Mayor Sandy Bowman and Indigenous leaders around Fort McMurray are asking for Councillor Shafiq Dogar's resignation after he said Indigenous people come to Fort McMurray to get drunk, fight or cause legal problems.
Dogar made the remark during a presentation from the municipality’s Indigenous and Rural Relations (IRR) department during the municipality’s budget consultations.
Councillor Kendrick Cardinal, who is also president of Fort Chipewyan Métis Association, proposed asking administration to investigate how the municipality can support the calls National Inquiry for Missing and Murdered Indigenous Women’s calls to action. Since 2004, there have been nine MMIWG2S+ reported in the Fort McMurray Wood Buffalo area.
Dogar said there was no “campaign against the Indigenous people,” and the issue should be a provincial and federal matter.
“These people are in the rural areas and whenever there’s any drunk people in the town, I am a taxi driver and I can feel it after a few yards, few hundred yards, he would find some place where he would get some respite or something, for some relief and a taxi driver might get ahold of them,” he said.
“In your rural areas… some people drunk and maybe it is a criminal case. Also fighting, beating somebody, he’s unconscious, people can’t leave them immediately.”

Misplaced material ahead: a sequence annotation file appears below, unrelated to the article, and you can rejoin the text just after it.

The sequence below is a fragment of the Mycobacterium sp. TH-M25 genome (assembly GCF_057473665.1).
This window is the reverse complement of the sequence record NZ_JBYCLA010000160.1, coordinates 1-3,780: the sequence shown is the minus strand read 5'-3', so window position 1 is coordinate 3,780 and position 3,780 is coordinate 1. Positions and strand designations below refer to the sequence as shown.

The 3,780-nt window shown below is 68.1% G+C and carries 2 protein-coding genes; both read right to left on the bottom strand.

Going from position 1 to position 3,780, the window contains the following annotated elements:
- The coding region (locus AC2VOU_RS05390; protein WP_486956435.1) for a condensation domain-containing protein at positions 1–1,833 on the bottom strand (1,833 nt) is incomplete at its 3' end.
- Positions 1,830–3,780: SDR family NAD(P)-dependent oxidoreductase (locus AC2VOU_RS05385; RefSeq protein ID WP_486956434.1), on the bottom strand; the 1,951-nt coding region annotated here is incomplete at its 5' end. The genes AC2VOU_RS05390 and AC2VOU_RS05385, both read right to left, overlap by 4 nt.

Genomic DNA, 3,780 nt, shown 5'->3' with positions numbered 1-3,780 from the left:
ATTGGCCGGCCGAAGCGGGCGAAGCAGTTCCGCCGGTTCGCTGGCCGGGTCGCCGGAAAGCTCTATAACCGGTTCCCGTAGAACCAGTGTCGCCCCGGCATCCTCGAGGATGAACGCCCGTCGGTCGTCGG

Dogar said his comments were misinterpreted because his English skills “aren’t that great.”
“I said that a drunk person is more likely in (sic) die in rural area vs in town where there are gas stations in near vicinity to help a drunk person warm up and closer access to hospital/ essential services,” he wrote.
“In my mind, I didn’t equate indigenous community with alchololism (sic) or any bad actions. It was merely an example that popped in my mind and now I realize that I was wrong in using that example due to the unfortunate stereotype. For that I unequivalically (sic) apologize.”
The leaders of the Athabasca Chipewyan First Nation (ACFN), Fort McKay First Nation and Fort McKay Métis Nation have called for Dogar’s resignation. Athabasca Tribal Council (ATC) CEO Karla Buffalo called the comments “hate speech” in a statement.
“Wood Buffalo’s Council Chambers is a place for reconciliation, not harmful statements and division,” she said.
McMurray Métis CEO Bill Loutitt also asked for an apology and resignation. He also invited council to take part in McMurray Metis’ cultural awareness training.
“Tonight I’m enraged and appalled by what Councillor Dogar would utter, such racist and offensive language. We condemn this hate speech,” he said.
“Indigenous people do not come to Fort McMurray. We were here long before and are working to ensure that all who have made Fort McMurray their home can continue to live healthy happy lives in the region.”
Bowman, who is Métis, apologized after the meeting and said he did not challenge Dogar because of “a language barrier.” He said he will complete cultural training. The municipality typically releases recordings of meetings within hours of their completion.
“I do not have the power to unilaterally remove a democratically elected councillor from office, however I will be joining in this call for Councillor Dogar to personally apologize and resign and will be discussing with council our options as next steps,” he said.